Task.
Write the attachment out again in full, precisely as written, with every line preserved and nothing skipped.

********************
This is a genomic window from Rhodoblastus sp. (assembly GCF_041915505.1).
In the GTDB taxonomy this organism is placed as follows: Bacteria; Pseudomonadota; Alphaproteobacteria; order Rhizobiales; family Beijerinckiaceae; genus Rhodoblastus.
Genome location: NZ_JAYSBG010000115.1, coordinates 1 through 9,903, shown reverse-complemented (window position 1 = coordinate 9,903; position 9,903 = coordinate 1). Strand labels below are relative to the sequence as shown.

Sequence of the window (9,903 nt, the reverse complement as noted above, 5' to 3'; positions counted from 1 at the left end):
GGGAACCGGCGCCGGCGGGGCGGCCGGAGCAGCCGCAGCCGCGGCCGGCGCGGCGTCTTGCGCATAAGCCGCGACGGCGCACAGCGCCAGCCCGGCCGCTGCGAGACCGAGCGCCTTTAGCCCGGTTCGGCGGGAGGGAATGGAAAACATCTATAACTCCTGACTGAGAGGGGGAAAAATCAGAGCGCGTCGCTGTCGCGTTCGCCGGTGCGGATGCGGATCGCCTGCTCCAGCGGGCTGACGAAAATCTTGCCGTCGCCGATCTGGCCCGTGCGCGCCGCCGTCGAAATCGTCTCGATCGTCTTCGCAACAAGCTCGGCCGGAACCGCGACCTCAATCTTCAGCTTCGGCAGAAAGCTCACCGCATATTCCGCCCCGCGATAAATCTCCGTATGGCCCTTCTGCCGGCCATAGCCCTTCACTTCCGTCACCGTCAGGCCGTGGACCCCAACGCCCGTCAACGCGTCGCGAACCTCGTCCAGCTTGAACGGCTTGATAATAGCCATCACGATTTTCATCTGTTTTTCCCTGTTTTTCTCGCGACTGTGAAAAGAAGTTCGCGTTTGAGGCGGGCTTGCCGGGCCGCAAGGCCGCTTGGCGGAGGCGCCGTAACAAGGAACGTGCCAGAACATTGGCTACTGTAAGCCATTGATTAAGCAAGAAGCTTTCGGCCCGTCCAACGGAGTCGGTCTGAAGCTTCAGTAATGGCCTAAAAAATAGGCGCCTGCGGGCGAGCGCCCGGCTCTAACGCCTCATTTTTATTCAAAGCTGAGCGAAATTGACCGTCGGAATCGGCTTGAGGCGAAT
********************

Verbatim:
This is a genomic window from Rhodoblastus sp. (assembly GCF_041915505.1).
In the GTDB taxonomy this organism is placed as follows: Bacteria; Pseudomonadota; Alphaproteobacteria; order Rhizobiales; family Beijerinckiaceae; genus Rhodoblastus.
Genome location: NZ_JAYSBG010000115.1, coordinates 1 through 9,903, shown reverse-complemented (window position 1 = coordinate 9,903; position 9,903 = coordinate 1). Strand labels below are relative to the sequence as shown.

Sequence of the window (9,903 nt, the reverse complement as noted above, 5' to 3'; positions counted from 1 at the left end):
GGGAACCGGCGCCGGCGGGGCGGCCGGAGCAGCCGCAGCCGCGGCCGGCGCGGCGTCTTGCGCATAAGCCGCGACGGCGCACAGCGCCAGCCCGGCCGCTGCGAGACCGAGCGCCTTTAGCCCGGTTCGGCGGGAGGGAATGGAAAACATCTATAACTCCTGACTGAGAGGGGGAAAAATCAGAGCGCGTCGCTGTCGCGTTCGCCGGTGCGGATGCGGATCGCCTGCTCCAGCGGGCTGACGAAAATCTTGCCGTCGCCGATCTGGCCCGTGCGCGCCGCCGTCGAAATCGTCTCGATCGTCTTCGCAACAAGCTCGGCCGGAACCGCGACCTCAATCTTCAGCTTCGGCAGAAAGCTCACCGCATATTCCGCCCCGCGATAAATCTCCGTATGGCCCTTCTGCCGGCCATAGCCCTTCACTTCCGTCACCGTCAGGCCGTGGACCCCAACGCCCGTCAACGCGTCGCGAACCTCGTCCAGCTTGAACGGCTTGATAATAGCCATCACGATTTTCATCTGTTTTTCCCTGTTTTTCTCGCGACTGTGAAAAGAAGTTCGCGTTTGAGGCGGGCTTGCCGGGCCGCAAGGCCGCTTGGCGGAGGCGCCGTAACAAGGAACGTGCCAGAACATTGGCTACTGTAAGCCATTGATTAAGCAAGAAGCTTTCGGCCCGTCCAACGGAGTCGGTCTGAAGCTTCAGTAATGGCCTAAAAAATAGGCGCCTGCGGGCGAGCGCCCGGCTCTAACGCCTCATTTTTATTCAAAGCTGAGCGAAATTGACCGTCGGAATCGGCTTGAGGCGAAT